If you look at any sphere, be it science, education, political representation or even literature, women have never had it easy. Writing especially has always been a male-dominated sphere. In the 18th and 19th centuries, when education was only imparted to the rich and affluent, and even then, not encouraged beyond a certain point, especially for women, a future in literature seemed unachievable. To counter this, aspiring female writers adopted male pseudonyms to combat sexism and prejudice. The biggest obstacle was not the writing itself but getting the manuscript past publishing houses that were male-dominated, who felt that the world of literature was no place for women.
Charlotte Brontë was only 20 years old when she sent a selection of her poems to Robert Southey, England’s poet laureate. The response she received was crushing… “Literature cannot be the business of a woman’s life.” Undeterred by this, she along with her sisters, Emily and Anne, adopted the pen names, Currer Bell (Charlotte), Acton Bell (Anne) and Ellis Bell (Emily), and went on to publish their work.
In comparison, Jane Austen was one of the first trailblazers who did not detract from her gender, though she published her work anonymously under the pseudonym, “A Lady”. This pseudonym caught on and became quite popular by the mid-18th century. “This indicated not only the sex of the author but also that the book was by somebody of a certain class and thus suitable for perusal by respectable women,” says Greg Buzwell, Curator of Contemporary Literary Archives at the British Library.
The pseudonym, “A Lady”, became so popular (in the late 18th century) that even male writers began adopting it so that their books would appeal to female readers who made up most of the reading market at the time.
Some women writers chose male pseudonyms to protect their personal life. Take Mary Ann Evans, for instance, who published under the pseudonym George Eliot. There were two reasons for this… One, she didn’t want her book to be dismissed on the basis of her sex, and two, she did not want people prying into her personal life. At the time, she was romantically linked with the philosopher George Henry Lewes.
The famous J K Rowling was advised by her publishers to skip using her first name, Joanna, to appeal to young boys, before she could publish her first book in the Harry Potter series. Later, when she wanted to break into the crime fiction genre, she adopted the pseudonym Robert Galbraith only so that readers wouldn’t be put off by the book written by a children’s author.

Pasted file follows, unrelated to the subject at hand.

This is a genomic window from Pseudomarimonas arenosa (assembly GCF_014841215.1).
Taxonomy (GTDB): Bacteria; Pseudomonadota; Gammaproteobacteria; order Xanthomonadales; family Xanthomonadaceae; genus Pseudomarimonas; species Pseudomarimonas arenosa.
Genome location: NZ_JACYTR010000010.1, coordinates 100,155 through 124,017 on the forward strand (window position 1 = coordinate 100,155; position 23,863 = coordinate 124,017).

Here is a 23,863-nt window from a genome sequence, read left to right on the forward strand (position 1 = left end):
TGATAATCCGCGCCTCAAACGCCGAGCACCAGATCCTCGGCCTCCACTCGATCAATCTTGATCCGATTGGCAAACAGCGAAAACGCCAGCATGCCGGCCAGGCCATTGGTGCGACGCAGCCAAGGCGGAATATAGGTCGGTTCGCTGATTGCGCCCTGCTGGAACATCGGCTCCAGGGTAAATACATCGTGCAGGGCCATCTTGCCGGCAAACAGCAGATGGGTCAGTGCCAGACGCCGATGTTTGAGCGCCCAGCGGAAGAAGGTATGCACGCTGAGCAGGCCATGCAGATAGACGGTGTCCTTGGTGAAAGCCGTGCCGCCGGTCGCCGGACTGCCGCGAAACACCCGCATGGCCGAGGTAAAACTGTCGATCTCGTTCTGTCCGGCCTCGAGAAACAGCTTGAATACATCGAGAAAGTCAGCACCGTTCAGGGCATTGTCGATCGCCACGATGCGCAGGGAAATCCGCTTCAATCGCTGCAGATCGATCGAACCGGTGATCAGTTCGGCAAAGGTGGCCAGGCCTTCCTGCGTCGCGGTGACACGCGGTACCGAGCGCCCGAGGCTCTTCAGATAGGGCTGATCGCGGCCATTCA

Going Beyond Gender
There are other reasons too as to why female authors adopt male or gender-neutral pen names… To create a new alter ego, to not draw attention to their queer identity or to align with or avoid expectations of racial heritage. For instance, Violet Page, who wrote ghost stories, wrote under the pseudonym, Vernon Lee. “That sense of being free from gender, free from sex, at a period in which those kinds of categories are very heavily fixed in the minds, was quite important for her,” says Dr Ana Parejo Vadillo, who is a reader of Victorian literature at Birkbeck. When it came to race, Ann Petry, an African American writer, wrote under the pseudonym Arnold Petri, an outwardly white male name.
Publishing is Still Male Dominated
However, with the rise of digital marketing, it has become harder or nearly impossible for women to keep their gender a secret. There is also a lot more representation today of women in the literary world in comparison to a century ago.
Even then, there is a vast gap in the publishing ratio between male and female writers. A study conducted in 2011 revealed that The New York Review of Books reviewed only 71 female authors but 293 male authors. Publishing houses like Alfred A. Knopf, Little Brown and Farrar Straus were overwhelmingly dominated by male authors. Barring reasons related to protecting one’s personal life or creating an alter ego, female writers (Rowling, for instance) seem to not care if their publishers push for adopting a gender-neutral name or one that is male-sounding as long as they get to publish their book and reach a vast audience.